Deutsche Telekom targets 2 million new fibre connections in 2022

German operator group DT has been crowing about its FTTH achievements this week as part of an ongoing effort to shed its image as a fixed-line-Luddite.

Nick Wood

December 15, 2021

3 Min Read
fibre broadband
Internet connection with the optical fiber. Concept of fast internet

German operator group DT has been crowing about its FTTH achievements this week as part of an ongoing effort to shed its image as a fixed-line-Luddite.

The incumbent said it hit its target of adding 1.2 million full fibre connections this year, a target that it will increase to 2 million next year. By 2024, Deutsche Telekom hopes to cover 10 million households with FTTH. From that point onwards, the telco aims to add an average of 2.5 million FTTH connections per year. That means by 2030, Deutsche Telekom’s fibre network should reach nearly two-thirds of German households.

“Optical fibre is fast, stable and future-proof. We are building a high-speed network that will ensure digital participation for everyone in Germany,” said Srini Gopalan, board member and managing director of DT’s domestic operation. “As announced, we are focusing our roll-out on rural areas,” he continued. “By 2030, we want to build eight million fibre-optic connections in communities with fewer than 20,000 inhabitants.”

All this love for full fibre is a far cry from the Deutsche Telekom of a few years ago, the one that used to insist that copper was a perfectly viable last-mile technology for superfast broadband. It is understandable given it’s an incumbent with a lot of copper in the ground. It was also concerned that it would plough a ton of money into a full fibre network and then be forced by the regulator to give access to rivals under onerous terms and conditions. Instead of push forward on fibre then, Deutsche Telekom fought hard to get regulatory approval to add vectored VDSL to its fibre-to-the-cabinet (FTTC) network. It eventually got the green light in April 2016, amid fierce criticism from rival Vodafone.

A look back at historic FTTH Council Europe statistics shows that in September 2015, Germany ranked second from bottom in Europe in terms of FTTH/B connections, with household penetration of just over 1 percent. By comparison, neighbours Denmark and the Netherlands were boasting 16 percent and 15 percent respectively. Penetration in France was nearing 8 percent, while further afield, Spain had almost reached 15 percent.

Germany is doing better now, but it still sits towards the very bottom of the table. According to the FTTH Council’s most recent figures, FTTH/B penetration reached 4.9 percent in Germany in September 2020. Again by way of comparison, Denmark has reached 33.7 percent; France 35 percent; and Spain has stormed off and reached 62.6 percent. In the Netherlands – which has a lot of DOCSIS cable in the ground – growth has tailed off somewhat, and FTTH/B penetration stands at 19 percent.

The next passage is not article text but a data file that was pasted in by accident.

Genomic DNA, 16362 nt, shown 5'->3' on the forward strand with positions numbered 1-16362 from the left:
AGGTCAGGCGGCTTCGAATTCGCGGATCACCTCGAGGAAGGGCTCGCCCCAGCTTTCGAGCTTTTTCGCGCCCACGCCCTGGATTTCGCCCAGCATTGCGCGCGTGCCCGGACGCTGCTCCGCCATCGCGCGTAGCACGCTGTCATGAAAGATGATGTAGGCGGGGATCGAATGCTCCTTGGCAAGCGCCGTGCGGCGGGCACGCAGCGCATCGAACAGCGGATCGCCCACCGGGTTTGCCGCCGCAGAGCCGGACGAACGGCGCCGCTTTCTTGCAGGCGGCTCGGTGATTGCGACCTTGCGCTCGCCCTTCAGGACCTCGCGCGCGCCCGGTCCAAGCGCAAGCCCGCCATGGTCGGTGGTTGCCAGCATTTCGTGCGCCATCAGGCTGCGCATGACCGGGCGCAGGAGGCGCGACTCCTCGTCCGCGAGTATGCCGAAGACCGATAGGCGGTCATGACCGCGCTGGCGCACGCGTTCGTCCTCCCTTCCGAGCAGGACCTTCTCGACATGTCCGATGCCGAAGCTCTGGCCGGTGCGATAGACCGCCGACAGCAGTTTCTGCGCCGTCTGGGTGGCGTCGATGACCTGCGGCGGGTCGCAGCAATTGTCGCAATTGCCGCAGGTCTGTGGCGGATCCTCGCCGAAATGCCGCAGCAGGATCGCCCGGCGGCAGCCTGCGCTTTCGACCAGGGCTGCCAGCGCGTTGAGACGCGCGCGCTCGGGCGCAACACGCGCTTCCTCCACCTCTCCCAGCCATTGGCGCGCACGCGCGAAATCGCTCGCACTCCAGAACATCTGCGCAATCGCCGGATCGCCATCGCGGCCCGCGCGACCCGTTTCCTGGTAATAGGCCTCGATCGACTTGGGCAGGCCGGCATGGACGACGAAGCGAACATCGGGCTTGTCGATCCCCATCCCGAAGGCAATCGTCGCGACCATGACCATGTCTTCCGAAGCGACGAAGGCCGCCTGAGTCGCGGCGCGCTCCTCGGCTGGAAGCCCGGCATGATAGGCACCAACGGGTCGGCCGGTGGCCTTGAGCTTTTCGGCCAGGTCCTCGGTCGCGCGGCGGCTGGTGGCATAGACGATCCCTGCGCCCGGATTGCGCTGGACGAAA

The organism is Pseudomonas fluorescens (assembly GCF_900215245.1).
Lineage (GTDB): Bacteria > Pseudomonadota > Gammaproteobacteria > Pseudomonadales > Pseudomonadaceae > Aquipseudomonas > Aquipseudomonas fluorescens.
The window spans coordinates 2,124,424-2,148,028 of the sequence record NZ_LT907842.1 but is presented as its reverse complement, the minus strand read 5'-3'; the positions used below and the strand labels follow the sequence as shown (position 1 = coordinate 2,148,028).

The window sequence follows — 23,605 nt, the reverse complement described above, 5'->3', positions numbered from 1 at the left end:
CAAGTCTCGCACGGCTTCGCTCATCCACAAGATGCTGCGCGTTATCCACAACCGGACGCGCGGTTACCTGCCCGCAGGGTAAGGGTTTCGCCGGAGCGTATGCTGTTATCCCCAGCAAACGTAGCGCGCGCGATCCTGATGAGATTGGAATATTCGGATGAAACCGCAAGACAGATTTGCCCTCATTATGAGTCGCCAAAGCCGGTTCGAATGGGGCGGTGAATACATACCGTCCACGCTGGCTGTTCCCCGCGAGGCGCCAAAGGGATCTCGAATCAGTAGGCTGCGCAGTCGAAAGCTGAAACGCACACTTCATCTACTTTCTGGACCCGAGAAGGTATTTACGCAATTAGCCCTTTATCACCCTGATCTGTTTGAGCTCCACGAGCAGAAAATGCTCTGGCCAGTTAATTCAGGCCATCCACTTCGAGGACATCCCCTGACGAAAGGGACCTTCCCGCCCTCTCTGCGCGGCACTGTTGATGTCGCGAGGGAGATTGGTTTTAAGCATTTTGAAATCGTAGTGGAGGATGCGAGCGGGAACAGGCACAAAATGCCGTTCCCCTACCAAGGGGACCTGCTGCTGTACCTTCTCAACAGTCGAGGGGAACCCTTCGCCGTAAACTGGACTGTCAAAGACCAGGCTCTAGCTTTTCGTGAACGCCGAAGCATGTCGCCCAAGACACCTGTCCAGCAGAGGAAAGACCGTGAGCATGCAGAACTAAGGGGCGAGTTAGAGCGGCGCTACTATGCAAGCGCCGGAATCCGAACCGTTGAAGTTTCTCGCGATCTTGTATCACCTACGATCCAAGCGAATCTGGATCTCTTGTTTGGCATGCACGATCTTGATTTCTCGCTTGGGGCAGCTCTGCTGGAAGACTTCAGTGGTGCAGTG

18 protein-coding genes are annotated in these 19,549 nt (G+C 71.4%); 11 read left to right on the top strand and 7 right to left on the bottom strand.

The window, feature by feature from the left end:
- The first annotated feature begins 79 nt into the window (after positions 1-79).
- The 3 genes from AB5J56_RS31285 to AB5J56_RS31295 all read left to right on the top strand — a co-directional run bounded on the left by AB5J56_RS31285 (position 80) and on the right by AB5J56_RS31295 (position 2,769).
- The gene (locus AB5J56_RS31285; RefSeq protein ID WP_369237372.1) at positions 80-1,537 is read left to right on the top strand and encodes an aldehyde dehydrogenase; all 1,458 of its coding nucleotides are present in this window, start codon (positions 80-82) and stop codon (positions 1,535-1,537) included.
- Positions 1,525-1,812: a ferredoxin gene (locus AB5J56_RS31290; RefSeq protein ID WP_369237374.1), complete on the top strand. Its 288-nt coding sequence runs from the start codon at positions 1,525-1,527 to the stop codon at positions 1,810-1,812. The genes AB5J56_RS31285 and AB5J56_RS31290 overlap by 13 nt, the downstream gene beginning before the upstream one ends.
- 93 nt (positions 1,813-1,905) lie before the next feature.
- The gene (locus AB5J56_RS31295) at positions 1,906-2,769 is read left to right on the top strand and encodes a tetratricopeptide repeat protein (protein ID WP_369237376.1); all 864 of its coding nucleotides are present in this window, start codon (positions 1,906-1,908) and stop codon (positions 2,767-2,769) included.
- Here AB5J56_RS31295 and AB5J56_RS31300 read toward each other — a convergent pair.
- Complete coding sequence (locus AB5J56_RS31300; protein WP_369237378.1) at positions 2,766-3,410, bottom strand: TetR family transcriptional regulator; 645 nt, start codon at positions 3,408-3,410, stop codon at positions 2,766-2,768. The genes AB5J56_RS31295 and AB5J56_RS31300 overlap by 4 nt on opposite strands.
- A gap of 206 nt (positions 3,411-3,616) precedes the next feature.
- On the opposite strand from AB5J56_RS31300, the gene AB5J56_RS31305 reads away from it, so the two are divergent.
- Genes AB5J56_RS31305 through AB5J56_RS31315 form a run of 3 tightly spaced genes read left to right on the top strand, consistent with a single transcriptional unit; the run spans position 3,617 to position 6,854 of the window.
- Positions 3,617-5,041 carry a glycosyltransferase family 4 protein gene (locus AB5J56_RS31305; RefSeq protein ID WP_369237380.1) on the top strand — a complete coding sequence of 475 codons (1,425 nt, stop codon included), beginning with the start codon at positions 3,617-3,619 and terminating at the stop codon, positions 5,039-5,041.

Until Deutsche Telekom finally accepted which way the wind was blowing, a lot of the FTTH growth in Germany in recent years was being driven by altnets like Deutsche Glasfaser. This week, Deutsche Glasfaser secured another €5.75 billion for its fibre rollout. Meanwhile, the big guns are looking for partners to help them play catch-up. Deutsche Telekom last month struck a deal with Australian investment company IFM to help cover the cost of rural fibre deployment. Similarly, earlier this year Liberty Global Ventures established a joint venture with InfraVia Capital Partners that will also invest in German fibre networks.

Meanwhile, one area of network deployment about which Deutsche Telekom can justifiably feel proud is 5G. It has built 6,000 new sites this year, bringing the total to 63,000 – enough to offer coverage to 90 percent of Germany’s population. It is on course to reach 90 percent geographic coverage by 2025. Deutsche Telekom has begun rolling out standalone (SA) 5G on its 3.6 GHz spectrum, and plans to add further frequency bands next year.

“Our forward-looking understanding of technology and the rollout strategy based on it have ensured that Germany is already benefiting massively from 5G. And in the shortest possible time,” said Claudia Nemat, the Deutsche Telekom board member responsible for technology and innovation. “We are running the roll-out marathon at sprint speed. Never before has a new generation of mobile communications been rolled out so quickly.”

About the Author(s)

Nick Wood

Nick is a freelancer who has covered the global telecoms industry for more than 15 years. Areas of expertise include operator strategies; M&As; and emerging technologies, among others. As a freelancer, Nick has contributed news and features for many well-known industry publications. Before that, he wrote daily news and regular features as deputy editor of Total Telecom. He has a first-class honours degree in journalism from the University of Westminster.

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